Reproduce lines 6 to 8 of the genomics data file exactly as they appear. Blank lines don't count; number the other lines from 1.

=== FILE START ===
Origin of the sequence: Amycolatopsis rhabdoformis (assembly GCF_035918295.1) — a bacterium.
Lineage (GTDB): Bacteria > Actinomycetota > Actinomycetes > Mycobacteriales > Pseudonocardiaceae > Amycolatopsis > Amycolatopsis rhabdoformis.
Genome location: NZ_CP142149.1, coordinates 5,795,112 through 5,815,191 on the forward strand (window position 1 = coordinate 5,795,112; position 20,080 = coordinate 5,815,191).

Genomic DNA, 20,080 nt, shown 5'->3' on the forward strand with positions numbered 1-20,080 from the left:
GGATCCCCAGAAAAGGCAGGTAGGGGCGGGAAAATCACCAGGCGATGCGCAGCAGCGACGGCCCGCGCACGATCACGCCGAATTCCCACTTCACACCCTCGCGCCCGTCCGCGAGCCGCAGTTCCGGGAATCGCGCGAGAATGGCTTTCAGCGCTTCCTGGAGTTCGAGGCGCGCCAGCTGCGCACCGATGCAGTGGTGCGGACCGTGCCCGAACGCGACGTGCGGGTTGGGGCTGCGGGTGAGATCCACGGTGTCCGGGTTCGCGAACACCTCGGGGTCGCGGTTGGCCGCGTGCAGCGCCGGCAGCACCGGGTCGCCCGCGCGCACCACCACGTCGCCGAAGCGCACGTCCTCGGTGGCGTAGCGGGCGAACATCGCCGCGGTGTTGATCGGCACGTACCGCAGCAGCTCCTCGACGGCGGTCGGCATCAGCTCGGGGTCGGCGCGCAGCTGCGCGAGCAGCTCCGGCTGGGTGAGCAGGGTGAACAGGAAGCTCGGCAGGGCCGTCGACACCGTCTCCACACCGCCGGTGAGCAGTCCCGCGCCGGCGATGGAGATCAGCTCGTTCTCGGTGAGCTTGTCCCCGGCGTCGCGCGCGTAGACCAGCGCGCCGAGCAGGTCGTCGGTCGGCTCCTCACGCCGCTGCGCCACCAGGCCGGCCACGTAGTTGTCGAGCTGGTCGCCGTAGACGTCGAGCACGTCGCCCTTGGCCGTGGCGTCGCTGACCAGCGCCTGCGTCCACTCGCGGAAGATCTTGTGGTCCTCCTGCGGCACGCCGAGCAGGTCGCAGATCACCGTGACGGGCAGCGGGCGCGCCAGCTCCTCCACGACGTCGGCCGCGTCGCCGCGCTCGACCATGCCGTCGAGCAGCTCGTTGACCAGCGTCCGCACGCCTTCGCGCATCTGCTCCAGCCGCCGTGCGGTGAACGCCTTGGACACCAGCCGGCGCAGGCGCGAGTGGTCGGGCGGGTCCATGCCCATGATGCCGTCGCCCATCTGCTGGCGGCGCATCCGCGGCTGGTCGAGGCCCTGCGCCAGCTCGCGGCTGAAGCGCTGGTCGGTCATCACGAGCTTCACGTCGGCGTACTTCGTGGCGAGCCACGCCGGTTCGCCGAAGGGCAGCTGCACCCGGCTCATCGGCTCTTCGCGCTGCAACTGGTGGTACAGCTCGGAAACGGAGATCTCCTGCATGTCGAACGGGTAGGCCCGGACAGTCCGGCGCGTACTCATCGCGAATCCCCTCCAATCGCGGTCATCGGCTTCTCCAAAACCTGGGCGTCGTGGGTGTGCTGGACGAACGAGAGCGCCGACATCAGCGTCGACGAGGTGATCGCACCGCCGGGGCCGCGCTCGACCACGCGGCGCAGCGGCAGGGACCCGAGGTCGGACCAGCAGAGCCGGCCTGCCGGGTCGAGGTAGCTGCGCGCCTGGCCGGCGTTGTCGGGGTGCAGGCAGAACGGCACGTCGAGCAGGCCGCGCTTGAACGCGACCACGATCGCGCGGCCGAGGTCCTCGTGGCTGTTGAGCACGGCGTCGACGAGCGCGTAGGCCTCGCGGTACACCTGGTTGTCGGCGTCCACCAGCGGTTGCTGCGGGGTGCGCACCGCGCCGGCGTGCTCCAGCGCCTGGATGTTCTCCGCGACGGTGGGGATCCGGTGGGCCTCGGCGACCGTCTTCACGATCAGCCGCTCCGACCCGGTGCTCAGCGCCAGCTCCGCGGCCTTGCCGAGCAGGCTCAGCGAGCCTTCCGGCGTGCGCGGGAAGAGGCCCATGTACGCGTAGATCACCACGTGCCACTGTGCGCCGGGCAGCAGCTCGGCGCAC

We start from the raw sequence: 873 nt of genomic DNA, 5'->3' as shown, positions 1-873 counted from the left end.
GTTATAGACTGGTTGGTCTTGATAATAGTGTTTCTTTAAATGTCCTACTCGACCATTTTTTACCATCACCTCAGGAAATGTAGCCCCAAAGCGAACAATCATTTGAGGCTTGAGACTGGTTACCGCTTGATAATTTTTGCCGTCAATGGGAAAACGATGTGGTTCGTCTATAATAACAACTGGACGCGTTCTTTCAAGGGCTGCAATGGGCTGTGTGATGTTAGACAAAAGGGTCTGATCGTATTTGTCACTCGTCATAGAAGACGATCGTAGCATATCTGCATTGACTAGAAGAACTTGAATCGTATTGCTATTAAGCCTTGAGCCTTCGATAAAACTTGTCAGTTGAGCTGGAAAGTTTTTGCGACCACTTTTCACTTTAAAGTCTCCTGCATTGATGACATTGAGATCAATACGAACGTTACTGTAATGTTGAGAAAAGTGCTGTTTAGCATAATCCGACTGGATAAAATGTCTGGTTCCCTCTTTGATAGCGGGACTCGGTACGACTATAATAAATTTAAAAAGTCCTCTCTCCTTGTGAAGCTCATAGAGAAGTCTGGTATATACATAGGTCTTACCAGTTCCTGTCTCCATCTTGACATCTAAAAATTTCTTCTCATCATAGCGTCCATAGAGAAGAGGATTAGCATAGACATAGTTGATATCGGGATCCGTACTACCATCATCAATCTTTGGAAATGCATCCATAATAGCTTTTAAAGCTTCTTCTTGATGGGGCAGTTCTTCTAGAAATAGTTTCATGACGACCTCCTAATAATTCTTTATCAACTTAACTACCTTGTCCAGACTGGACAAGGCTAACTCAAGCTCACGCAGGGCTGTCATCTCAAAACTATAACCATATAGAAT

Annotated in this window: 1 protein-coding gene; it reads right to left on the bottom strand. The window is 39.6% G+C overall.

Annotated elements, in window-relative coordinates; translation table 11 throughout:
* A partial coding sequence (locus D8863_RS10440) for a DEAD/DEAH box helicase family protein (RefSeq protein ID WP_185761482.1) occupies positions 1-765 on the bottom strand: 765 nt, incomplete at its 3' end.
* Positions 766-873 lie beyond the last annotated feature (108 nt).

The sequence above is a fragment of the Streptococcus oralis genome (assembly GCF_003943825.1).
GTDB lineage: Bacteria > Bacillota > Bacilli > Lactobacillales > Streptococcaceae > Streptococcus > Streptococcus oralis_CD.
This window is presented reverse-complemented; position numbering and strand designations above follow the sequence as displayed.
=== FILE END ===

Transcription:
We start from the raw sequence: 873 nt of genomic DNA, 5'->3' as shown, positions 1-873 counted from the left end.
GTTATAGACTGGTTGGTCTTGATAATAGTGTTTCTTTAAATGTCCTACTCGACCATTTTTTACCATCACCTCAGGAAATGTAGCCCCAAAGCGAACAATCATTTGAGGCTTGAGACTGGTTACCGCTTGATAATTTTTGCCGTCAATGGGAAAACGATGTGGTTCGTCTATAATAACAACTGGACGCGTTCTTTCAAGGGCTGCAATGGGCTGTGTGATGTTAGACAAAAGGGTCTGATCGTATTTGTCACTCGTCATAGAAGACGATCGTAGCATATCTGCATTGACTAGAAGAACTTGAATCGTATTGCTATTAAGCCTTGAGCCTTCGATAAAACTTGTCAGTTGAGCTGGAAAGTTTTTGCGACCACTTTTCACTTTAAAGTCTCCTGCATTGATGACATTGAGATCAATACGAACGTTACTGTAATGTTGAGAAAAGTGCTGTTTAGCATAATCCGACTGGATAAAATGTCTGGTTCCCTCTTTGATAGCGGGACTCGGTACGACTATAATAAATTTAAAAAGTCCTCTCTCCTTGTGAAGCTCATAGAGAAGTCTGGTATATACATAGGTCTTACCAGTTCCTGTCTCCATCTTGACATCTAAAAATTTCTTCTCATCATAGCGTCCATAGAGAAGAGGATTAGCATAGACATAGTTGATATCGGGATCCGTACTACCATCATCAATCTTTGGAAATGCATCCATAATAGCTTTTAAAGCTTCTTCTTGATGGGGCAGTTCTTCTAGAAATAGTTTCATGACGACCTCCTAATAATTCTTTATCAACTTAACTACCTTGTCCAGACTGGACAAGGCTAACTCAAGCTCACGCAGGGCTGTCATCTCAAAACTATAACCATATAGAAT

Annotated in this window: 1 protein-coding gene; it reads right to left on the bottom strand. The window is 39.6% G+C overall.